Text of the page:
Media Releases

Bigger is better in pension funds, Rotman researchers find

September 12, 2011

TORONTO, ON — The health of the pen­sion sys­tem is front page news in coun­tries around the world with an ongo­ing debate on required con­tri­bu­tion rates or min­i­mum retire­ment ages.  An equal­ly rel­e­vant issue is how effi­cient­ly sav­ings invest­ed in pen­sion funds are man­aged.  A paper writ­ten by two pro­fes­sors at the Uni­ver­si­ty of Toron­to’s Rot­man School of Man­age­ment points to economies of scale in pen­sion funds as a pow­er­ful tool to increase the wealth accu­mu­lat­ed for retire­ment.

The largest pen­sion funds -– those that aver­age $37 bil­lion in assets — out­per­formed small­er plans –- an aver­age of $1 bil­lion in assets — by 45 to 50 basis points, or 0.4 per­cent each year, the study found.

The annu­al dif­fer­ence “sounds small, but it is huge eco­nom­i­cal­ly,” points out Lukasz Pomors­ki, an assis­tant pro­fes­sor of finance at the Rot­man School, who co-authored the paper with col­league Alexan­der Dyck, who is the Rot­man ICPM Pro­fes­sor in Pen­sion Man­age­ment.

The dif­fer­ence can amount to a 13 per­cent big­ger pen­sion at retire­ment for employ­ees invest­ed in the plan for their full work­ing lives. For gov­ern­ment-run pen­sion plans it can mean tax­pay­ers are less like­ly to have to make up for an unfund­ed lia­bil­i­ty.

“Large mutu­al funds typ­i­cal­ly under­per­form their small­er equiv­a­lents,” says Prof. Pomors­ki, adding one rea­son is that mutu­al funds do not have the same incen­tive to cut costs as they grow. “So we are quite sur­prised and hap­py to find this is not true for pen­sion plans.”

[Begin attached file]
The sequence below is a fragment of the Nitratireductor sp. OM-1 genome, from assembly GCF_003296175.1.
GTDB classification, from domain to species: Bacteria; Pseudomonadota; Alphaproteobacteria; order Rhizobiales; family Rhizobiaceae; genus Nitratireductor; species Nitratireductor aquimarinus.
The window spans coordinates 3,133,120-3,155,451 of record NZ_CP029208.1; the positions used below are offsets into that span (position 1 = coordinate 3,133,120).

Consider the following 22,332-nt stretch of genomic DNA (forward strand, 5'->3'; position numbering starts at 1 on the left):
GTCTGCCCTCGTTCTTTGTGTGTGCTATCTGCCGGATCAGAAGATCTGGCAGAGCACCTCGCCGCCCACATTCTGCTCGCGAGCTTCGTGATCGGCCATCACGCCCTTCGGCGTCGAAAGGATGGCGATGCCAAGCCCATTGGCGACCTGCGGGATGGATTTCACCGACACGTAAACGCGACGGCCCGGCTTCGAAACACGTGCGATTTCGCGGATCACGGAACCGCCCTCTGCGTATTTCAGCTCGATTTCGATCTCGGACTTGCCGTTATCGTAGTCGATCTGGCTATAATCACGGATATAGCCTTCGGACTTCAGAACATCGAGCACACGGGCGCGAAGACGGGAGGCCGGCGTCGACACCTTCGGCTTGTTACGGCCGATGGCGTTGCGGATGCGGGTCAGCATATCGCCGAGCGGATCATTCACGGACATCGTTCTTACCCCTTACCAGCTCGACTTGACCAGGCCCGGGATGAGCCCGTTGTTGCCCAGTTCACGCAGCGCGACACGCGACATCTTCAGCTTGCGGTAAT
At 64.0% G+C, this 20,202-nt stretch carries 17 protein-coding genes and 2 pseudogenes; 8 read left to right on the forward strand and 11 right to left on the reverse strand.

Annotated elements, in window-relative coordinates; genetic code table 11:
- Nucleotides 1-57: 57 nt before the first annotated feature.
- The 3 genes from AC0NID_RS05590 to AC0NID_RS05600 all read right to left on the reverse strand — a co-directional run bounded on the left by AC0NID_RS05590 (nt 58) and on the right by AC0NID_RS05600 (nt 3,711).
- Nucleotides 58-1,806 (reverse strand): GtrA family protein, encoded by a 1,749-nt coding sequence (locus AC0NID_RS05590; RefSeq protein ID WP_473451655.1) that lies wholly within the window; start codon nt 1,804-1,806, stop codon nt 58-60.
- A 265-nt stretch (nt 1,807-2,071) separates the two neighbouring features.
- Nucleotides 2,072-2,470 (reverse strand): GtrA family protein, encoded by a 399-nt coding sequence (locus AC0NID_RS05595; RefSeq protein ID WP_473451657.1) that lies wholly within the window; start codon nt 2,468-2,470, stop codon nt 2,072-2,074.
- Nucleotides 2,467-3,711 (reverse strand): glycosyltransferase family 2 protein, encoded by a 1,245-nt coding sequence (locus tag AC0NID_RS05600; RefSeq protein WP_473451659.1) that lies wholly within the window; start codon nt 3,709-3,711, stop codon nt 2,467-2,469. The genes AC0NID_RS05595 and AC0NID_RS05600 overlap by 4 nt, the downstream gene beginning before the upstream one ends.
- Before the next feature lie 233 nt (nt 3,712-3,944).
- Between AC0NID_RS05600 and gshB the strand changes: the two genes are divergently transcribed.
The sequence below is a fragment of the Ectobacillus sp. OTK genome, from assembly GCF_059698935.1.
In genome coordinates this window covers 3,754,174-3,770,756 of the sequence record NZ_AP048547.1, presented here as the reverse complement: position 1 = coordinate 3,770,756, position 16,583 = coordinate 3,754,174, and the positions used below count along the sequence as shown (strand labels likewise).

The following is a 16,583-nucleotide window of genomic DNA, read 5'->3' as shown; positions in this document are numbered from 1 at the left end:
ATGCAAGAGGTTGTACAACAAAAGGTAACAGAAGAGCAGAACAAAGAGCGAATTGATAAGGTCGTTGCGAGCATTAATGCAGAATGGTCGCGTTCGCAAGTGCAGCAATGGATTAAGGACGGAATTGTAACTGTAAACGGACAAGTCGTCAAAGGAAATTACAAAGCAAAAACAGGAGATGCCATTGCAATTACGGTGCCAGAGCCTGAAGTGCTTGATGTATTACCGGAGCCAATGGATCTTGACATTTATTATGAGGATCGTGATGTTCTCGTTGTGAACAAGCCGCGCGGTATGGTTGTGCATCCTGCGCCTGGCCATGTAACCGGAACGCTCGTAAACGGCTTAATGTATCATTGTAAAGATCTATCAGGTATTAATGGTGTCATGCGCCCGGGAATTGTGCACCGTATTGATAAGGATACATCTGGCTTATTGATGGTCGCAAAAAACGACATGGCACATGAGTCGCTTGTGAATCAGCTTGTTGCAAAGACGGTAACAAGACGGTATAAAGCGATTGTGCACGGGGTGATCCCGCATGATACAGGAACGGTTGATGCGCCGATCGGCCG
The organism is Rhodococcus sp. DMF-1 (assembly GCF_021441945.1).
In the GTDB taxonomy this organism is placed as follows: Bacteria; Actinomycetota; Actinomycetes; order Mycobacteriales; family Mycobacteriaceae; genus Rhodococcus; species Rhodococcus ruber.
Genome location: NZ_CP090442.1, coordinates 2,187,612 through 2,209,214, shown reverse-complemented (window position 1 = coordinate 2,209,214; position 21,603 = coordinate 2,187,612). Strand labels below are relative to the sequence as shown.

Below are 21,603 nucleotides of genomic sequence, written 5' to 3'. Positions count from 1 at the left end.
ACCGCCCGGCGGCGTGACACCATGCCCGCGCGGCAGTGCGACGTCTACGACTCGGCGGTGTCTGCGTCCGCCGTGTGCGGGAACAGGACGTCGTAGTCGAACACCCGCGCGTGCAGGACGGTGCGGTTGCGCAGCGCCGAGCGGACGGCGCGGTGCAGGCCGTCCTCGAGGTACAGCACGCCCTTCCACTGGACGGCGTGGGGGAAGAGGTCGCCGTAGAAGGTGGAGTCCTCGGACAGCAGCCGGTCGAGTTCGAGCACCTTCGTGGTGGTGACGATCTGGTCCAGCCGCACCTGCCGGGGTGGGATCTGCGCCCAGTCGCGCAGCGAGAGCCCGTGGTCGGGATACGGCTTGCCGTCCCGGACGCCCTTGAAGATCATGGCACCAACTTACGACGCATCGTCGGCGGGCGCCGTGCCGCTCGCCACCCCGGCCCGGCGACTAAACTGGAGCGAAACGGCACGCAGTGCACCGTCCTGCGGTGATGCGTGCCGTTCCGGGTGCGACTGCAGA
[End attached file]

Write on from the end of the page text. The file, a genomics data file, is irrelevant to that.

One thing that makes larg­er funds dif­fer­ent is their increased use of inter­nal (in-house) man­age­ment. The relat­ed costs sav­ings account for up to half of the improved per­for­mance, the study found. The oth­er half comes from larg­er pen­sion funds’ flex­i­bil­i­ty to invest more in alter­na­tives such as pri­vate equi­ty and real estate, both of which afford large plans low­er costs and high­er gross returns.

The find­ings sug­gest it may be ben­e­fi­cial to encour­age the abil­i­ty of larg­er funds to man­age the assets of small­er pen­sion plans that do not enjoy the same lever­age. The results of the study also sug­gest poten­tial weak­ness­es in defined con­tri­bu­tion sav­ing schemes, for exam­ple, RRSPs.  “I would be much hap­pi­er to be able to invest in a port­fo­lio sim­i­lar to the Cana­da Pen­sion Plan Invest­ment Board than in a mutu­al fund, if only because of the sub­stan­tial­ly low­er costs,” says Prof. Pomors­ki.

The com­plete study is avail­able at:

The Rot­man School of Man­age­ment at the Uni­ver­si­ty of Toron­to is redesign­ing busi­ness edu­ca­tion for the 21st cen­tu­ry with a cur­ricu­lum based on Inte­gra­tive Think­ing. Locat­ed in the world’s most diverse city, the Rot­man School fos­ters a new way to think that enables the design of cre­ative busi­ness solu­tions. The School is cur­rent­ly rais­ing $200 mil­lion to ensure Cana­da has the world-class busi­ness school it deserves. For more infor­ma­tion, vis­it


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Ken McGuf­fin
Man­ag­er, Media Rela­tions
Rot­man School of Man­age­ment
Uni­ver­si­ty of Toron­to
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